The Collapse of America: What History Teaches Us about the Rise and Fall of Empires

“I wonder if the Emperor Honorius watching the Vizigoths coming over the seventh hill truly realized that the Roman Empire was about to fall. This is just another page in history isn’t it? Will this be the end of our civilization?”

– Captain Jean-Luc Picard, Star Trek the Next Generation [1]


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(Originally published Nov 20, 2021)

As thousands of civilian contractors and hundreds of soldiers hustled to get out of Afghanistan by August 31 of this year, and as the formerly defeated Taliban began to re-establish their toe hold in the locations they once inhabited, there is one inescapable conclusion one could come to. And I can assure you that after nearly two decades of the U.S. occupation there, over a trillion dollars in military spending, and over 100,000 civilians killed or injured, the first word out of a sane individual’s mouth will not be victory! [2]

Afghanistan would only be the latest in a series of military accomplishments that have proved expensive both in terms of money and in terms of bloodshed. Iraq has proven to be a disaster where President George W Bush early on declared it victory.

They are still at it in Syria ten years after the beginning of the civil war there was initiated with U.S. help. U.S. – led NATO is still failing to set up a neo-colonial government in Libya, an advanced African country turned into a calamity of economic devastation, human rights abuses and gangster rivalry.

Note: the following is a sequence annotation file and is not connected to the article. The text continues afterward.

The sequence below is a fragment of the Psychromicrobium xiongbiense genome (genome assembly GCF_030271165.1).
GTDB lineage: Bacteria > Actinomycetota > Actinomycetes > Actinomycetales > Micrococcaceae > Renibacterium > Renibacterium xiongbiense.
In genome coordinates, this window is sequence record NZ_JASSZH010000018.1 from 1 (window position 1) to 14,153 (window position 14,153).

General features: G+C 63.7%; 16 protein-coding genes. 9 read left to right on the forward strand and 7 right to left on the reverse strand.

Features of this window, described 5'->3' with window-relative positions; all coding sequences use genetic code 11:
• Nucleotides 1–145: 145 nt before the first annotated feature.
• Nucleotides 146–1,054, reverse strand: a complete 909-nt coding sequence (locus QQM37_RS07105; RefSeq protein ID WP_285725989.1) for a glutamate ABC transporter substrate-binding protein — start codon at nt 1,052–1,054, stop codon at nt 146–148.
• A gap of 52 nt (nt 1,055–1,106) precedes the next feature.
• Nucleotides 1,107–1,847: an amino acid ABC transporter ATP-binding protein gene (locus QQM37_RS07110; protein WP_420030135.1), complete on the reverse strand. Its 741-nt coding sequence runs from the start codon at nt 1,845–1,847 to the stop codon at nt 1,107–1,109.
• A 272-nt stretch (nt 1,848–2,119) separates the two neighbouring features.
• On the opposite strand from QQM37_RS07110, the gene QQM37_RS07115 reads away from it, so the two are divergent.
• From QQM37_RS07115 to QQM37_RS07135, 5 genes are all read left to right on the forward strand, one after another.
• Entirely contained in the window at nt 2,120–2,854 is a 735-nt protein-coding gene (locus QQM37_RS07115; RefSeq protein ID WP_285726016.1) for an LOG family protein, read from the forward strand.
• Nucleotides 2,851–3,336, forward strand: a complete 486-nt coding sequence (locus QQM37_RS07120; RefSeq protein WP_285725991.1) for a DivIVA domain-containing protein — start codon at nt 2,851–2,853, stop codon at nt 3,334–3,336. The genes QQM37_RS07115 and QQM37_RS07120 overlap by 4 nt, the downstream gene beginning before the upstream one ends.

In Latin America, Maduro is enduring in spite of years of sanctions and a failed attempt to sink the government with one of their sock puppets Juan Guaido.

There are accelerating tendencies in recent years to pick fights with Russia and China, however they seem to be surviving the sanctions, the increased war training, and the diplomatic rhetoric quite well.

This spectacular run of defeats suggest that the age of the U.S. dominating the world as its one remaining superpower is now at a cross-roads.

It suggests that the fearsome spectre of violent military might is losing its fangs.

It seems the era of the U.S. Empire is coming to an end.

To get a more comprehensive understanding if what fate may befall the once mighty “City on a Hill” as it fades from glory, we need to put the story of their decline through the lens of history.

How did other empires win the gold of imperialism and how did they ultimately lose it overtime?

This will be the approach of this week episode of the Global Research News Hour.

Joining me for the duration of the program is Alfred W McCoy.

A historian and educator based in Madison-Wisconsin, he will be guiding us through his book, in stores as of this past week, entitled To Govern the Globe: World Orders and Catastrophic Change.

Professor McCoy will go back seven centuries to the Black Death and the rise of the Portuguese and Spanish empire and guide us through the British and later the American era of empire.

He also points to the features these imperial ages had in common, the world orders of ethics that transcribed each separate age in transition.

And he also points to the reality of climate change as the current catastrophe from which China, will make its debut as a successor to America.



Alfred W. McCoy is a TomDispatch regular and the Harrington professor of history at the University of Wisconsin-Madison. He is the author of The Politics of Heroin in Southeast Asia: CIA Complicity in the Global Drug Trade (Harper & Row,1972) and of In the Shadows of the American Century: The Rise and Decline of U.S. Global Power (Dispatch Books, 2017). His latest book is To Govern the Globe: World Orders and Catastrophic Change (Dispatch Books, 2017). He is also published frequently at Global Research.

(Global Research News Hour Episode 333)


Click to download the audio (MP3 format)


The Global Research News Hour airs every Friday at 1pm CT on CKUW 95.9FM out of the University of Winnipeg. The programme is also podcast at .

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  1. Star Trek the Next Generation (1990), ‘The Best of Both Worlds’


Published by GR



Republished by The 21st Century

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